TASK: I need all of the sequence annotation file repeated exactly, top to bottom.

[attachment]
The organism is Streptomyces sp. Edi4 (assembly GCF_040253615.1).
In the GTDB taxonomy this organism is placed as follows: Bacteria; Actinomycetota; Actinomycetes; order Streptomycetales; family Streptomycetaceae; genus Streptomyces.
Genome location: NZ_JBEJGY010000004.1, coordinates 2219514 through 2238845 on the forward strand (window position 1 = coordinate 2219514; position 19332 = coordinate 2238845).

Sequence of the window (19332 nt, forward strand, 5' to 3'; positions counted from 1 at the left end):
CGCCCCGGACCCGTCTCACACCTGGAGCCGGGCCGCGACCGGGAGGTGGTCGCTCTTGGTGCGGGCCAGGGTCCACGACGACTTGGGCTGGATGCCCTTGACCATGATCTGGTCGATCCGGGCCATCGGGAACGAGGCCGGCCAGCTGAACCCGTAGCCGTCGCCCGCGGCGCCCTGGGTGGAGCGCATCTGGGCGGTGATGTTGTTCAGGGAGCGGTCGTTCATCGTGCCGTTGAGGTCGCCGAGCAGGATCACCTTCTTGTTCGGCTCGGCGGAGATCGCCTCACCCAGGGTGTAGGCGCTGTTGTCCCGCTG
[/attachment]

The organism is Streptomyces sp. Edi4 (assembly GCF_040253615.1).
In the GTDB taxonomy this organism is placed as follows: Bacteria; Actinomycetota; Actinomycetes; order Streptomycetales; family Streptomycetaceae; genus Streptomyces.
Genome location: NZ_JBEJGY010000004.1, coordinates 2219514 through 2238845 on the forward strand (window position 1 = coordinate 2219514; position 19332 = coordinate 2238845).

Sequence of the window (19332 nt, forward strand, 5' to 3'; positions counted from 1 at the left end):
CGCCCCGGACCCGTCTCACACCTGGAGCCGGGCCGCGACCGGGAGGTGGTCGCTCTTGGTGCGGGCCAGGGTCCACGACGACTTGGGCTGGATGCCCTTGACCATGATCTGGTCGATCCGGGCCATCGGGAACGAGGCCGGCCAGCTGAACCCGTAGCCGTCGCCCGCGGCGCCCTGGGTGGAGCGCATCTGGGCGGTGATGTTGTTCAGGGAGCGGTCGTTCATCGTGCCGTTGAGGTCGCCGAGCAGGATCACCTTCTTGTTCGGCTCGGCGGAGATCGCCTCACCCAGGGTGTAGGCGCTGTTGTCCCGCTG